Helmeted Hornbill Rhinoplax vigil

Helmeted Hornbill by Craig Ansiwin, Getty Images (2)

Helmeted Hornbill Rhinoplax vigil

Critically endangered

Extant (resident)

Brunei Darussalam; Indonesia; Malaysia; Myanmar; Thailand

Extinct

Singapore

Helmeted #Hornbills are critically endangered in #Indonesia #Malaysia #Myanmar and #Thailand due to illegal hunting for their casques and #palmoil #deforestation. Help them survive and #Boycottpalmoil #Boycott4Wildlife #RT2022

Help the Helmeted #Hornbill survive! They are critically #endangered and hemmed in on all sides by #palmoil #deforestation, #hunting and #greed. Fight for them every time you shop and #Boycottpalmoil #Boycott4Wildlife #RT2022

Helmeted Hornbills are spectacular, large and intelligent birds native to SE Asia, known for their substantial helmet-like structure on their head called a casque made of ivory. This hefty head accounts for 11% of their 3kg body weight. They are found on the Malay Peninsula: Sumatra, Borneo, Myanmar and Thailand. They are critically endangered. Their main threats are illegal hunting and wildlife trade for their ivory casques along with palm oil and timber deforestation. Help them each time you shop and #Boycottpalmoil #Boycott4Wildlife

Males use their stocky, strong heads for combat and mating rights with females. These mysterious, intelligent birds are considered by many Indigenous people as guardians of the forest.

The Punah Bah people believe that a large helmeted hornbill guards the riverbank and the veil between life and death.

Animalia.bio

Appearance & Behaviour

Along with the Great Hornbill, Helmeted Hornbills are considered to be one of the largest Asian Hornbills, with males weighing averaging arounf 3 kg and females around 2.7kg.

These spectacular large birds have a shiny black plumage along with long tail feathers tipped with a white band near the top of each feather. Their long tail feathers account for the bird’s long body length – making them longer than any other hornbill species at 110-120 cm.

They have a loud, unmistakeable hoot that reaches a crescendo after about 24 hoots and culminates in a cackle resembling laughter.

Their bare wrinkled throat patches vary in colour with red for males and a pale blue or greenish colour for females. Their heavily lashed eyes are amber or red in colour and are surrounded in a vivid orange flourish of feathers.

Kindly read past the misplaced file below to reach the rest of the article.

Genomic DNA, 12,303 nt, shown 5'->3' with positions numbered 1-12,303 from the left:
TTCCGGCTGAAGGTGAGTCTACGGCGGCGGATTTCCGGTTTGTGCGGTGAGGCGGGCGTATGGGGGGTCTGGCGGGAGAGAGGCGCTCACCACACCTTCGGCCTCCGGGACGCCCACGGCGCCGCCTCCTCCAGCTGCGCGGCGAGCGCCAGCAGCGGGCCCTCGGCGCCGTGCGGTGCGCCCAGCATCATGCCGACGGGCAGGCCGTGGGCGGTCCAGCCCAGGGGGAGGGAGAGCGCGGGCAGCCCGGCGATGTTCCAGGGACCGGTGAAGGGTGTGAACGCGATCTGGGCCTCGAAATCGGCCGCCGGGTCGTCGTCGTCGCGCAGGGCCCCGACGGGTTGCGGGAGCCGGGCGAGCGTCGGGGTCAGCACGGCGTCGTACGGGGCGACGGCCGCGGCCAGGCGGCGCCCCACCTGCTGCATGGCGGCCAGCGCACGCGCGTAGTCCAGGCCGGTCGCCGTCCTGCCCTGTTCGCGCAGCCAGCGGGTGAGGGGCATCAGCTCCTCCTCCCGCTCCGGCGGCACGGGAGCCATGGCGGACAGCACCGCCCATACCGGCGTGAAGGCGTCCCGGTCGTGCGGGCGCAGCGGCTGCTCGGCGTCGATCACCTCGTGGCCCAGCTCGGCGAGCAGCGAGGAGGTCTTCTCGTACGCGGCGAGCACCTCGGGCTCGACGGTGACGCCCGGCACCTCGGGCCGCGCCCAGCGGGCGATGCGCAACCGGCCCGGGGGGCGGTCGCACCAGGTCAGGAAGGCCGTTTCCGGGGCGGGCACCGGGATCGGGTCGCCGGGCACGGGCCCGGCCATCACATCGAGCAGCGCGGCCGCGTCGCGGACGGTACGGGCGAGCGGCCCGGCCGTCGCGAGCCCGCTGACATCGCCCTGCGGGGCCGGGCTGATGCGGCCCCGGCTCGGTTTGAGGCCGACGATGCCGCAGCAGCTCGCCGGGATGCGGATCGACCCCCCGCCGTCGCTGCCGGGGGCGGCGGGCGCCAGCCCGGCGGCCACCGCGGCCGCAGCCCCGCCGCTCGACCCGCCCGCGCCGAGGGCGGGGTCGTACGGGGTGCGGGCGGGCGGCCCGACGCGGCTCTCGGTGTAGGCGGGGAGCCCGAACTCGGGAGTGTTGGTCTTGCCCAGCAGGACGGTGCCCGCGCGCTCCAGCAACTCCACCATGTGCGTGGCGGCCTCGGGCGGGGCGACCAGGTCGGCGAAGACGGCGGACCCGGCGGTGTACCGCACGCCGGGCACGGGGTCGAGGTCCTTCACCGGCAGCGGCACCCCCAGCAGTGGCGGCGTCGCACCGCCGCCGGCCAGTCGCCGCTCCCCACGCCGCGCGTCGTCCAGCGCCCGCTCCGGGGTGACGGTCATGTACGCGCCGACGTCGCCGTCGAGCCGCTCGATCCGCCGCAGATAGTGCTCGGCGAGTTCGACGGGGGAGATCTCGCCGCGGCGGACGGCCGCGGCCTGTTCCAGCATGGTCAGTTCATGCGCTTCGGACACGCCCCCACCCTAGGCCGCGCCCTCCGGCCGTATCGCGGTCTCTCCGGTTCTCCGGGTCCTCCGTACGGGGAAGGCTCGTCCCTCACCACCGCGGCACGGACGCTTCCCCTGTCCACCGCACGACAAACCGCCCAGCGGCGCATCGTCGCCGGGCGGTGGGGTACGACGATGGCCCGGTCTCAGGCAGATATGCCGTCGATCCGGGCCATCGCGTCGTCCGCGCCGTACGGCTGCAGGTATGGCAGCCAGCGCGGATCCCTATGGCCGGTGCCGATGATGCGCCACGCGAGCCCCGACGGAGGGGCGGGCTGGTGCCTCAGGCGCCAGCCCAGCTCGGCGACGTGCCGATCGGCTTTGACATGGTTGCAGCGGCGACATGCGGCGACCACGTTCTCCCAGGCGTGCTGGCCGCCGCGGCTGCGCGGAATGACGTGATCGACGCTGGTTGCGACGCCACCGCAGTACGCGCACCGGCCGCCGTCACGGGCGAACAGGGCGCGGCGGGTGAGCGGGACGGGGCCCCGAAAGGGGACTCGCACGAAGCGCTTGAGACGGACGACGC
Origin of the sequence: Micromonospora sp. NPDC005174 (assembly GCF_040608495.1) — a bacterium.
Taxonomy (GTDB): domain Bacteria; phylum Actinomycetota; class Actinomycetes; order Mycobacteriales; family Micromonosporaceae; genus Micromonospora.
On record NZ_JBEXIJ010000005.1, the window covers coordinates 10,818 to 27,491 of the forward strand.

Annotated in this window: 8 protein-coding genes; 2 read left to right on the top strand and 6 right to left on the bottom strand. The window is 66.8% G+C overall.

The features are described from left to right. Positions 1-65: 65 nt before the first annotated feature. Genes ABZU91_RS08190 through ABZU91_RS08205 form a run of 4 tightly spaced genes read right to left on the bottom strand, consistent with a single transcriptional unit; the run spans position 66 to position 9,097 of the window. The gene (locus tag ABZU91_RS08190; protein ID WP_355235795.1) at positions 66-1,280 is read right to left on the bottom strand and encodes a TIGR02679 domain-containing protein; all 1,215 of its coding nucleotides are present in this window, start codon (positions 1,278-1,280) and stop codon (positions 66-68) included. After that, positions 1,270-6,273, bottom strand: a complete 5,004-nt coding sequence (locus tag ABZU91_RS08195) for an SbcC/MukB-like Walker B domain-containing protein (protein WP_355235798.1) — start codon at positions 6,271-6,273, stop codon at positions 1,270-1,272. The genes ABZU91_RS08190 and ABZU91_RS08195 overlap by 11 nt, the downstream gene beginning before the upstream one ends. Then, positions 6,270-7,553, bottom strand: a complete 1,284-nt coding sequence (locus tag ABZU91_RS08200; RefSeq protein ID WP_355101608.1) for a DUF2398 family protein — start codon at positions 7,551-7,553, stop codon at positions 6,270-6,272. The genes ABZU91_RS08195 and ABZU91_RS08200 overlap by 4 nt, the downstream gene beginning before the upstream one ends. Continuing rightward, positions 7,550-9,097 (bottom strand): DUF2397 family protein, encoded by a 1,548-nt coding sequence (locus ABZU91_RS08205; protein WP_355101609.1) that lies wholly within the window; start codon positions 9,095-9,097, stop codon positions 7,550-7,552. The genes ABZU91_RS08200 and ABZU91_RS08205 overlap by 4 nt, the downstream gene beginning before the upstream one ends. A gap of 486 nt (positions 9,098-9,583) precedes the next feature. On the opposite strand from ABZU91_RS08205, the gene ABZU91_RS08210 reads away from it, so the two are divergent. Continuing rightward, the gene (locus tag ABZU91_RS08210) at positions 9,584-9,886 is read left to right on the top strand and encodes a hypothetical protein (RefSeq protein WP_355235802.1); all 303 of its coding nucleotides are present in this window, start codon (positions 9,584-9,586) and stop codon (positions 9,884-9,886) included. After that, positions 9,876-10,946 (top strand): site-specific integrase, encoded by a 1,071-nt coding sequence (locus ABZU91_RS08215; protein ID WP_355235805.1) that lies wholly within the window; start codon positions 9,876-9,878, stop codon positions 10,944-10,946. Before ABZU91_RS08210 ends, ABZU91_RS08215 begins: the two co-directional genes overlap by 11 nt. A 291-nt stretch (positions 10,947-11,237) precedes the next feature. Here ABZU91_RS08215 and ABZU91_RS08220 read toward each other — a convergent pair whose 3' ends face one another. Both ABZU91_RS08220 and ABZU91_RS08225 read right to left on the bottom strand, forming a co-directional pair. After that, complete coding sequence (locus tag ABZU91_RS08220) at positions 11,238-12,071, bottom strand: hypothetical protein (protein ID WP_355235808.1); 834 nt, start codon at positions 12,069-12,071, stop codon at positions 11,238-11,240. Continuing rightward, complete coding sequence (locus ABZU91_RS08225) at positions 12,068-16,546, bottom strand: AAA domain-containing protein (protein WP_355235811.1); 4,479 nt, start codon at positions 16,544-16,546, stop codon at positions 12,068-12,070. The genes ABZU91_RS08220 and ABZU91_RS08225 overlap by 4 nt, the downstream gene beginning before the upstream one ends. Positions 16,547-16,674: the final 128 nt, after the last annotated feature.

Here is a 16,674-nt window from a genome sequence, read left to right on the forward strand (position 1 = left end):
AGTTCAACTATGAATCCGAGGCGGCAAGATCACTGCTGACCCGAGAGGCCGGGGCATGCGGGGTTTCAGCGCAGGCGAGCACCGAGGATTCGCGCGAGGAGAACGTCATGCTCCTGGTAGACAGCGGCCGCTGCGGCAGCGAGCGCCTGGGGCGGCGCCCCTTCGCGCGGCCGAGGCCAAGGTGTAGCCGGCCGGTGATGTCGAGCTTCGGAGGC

Their helmeted casque goes from the base of their bill to halfway up to the tip and their bill and casque are a vibrant yellow. Their casques are solid and fused with their skull and together this constitutes over 10% of the bird’s body weight.

Threats

1. Illegal poaching and illegal wildlife trade for their ivory casque

The species is heavily targeted by hunters and illegally traded. The species has a solid horn or casque, which is highly prized. China is the biggest consumer of the casques, which are often carved for decorations (Hughes 2015).

IUCN RED LIST

Large numbers of poachers have been observed in the forests of Sumatra searching for this species (J. Eaton in litt. 2015), and in June 2015 a group of around 30 hunters was broken up in northern Sumatra (Hughes 2015). 

The illegal trade of hornbill ivory is pushed by organised crime

The trade in Helmeted Hornbill casques is enabled through an organised crime network in Indonesia and Malaysia which facilitates the trade of this material for use in China. Poachers and illegal traders often also trade other high value wildlife such as the Sumatran Tiger Panthera tigris sumatrae and Sunda Pangolin Manis javanica.

Hunting of these hornbills has devastating impact on their breeding patterns

When female Helmeted Hornbills are pregnant and following birth of her young, both mother and chick rest in a tree hollow for several months. She is reliant upon her male partner to obtain food. If the male is intercepted by hunters and killed the mother and her chick’s survival is severely compromised.

Helmeted Hornbill Rhinoplax vigil - Asia - Threats
Helmeted Hornbill Rhinoplax vigil – Asia – Threats

2. Deforestation for timber and palm oil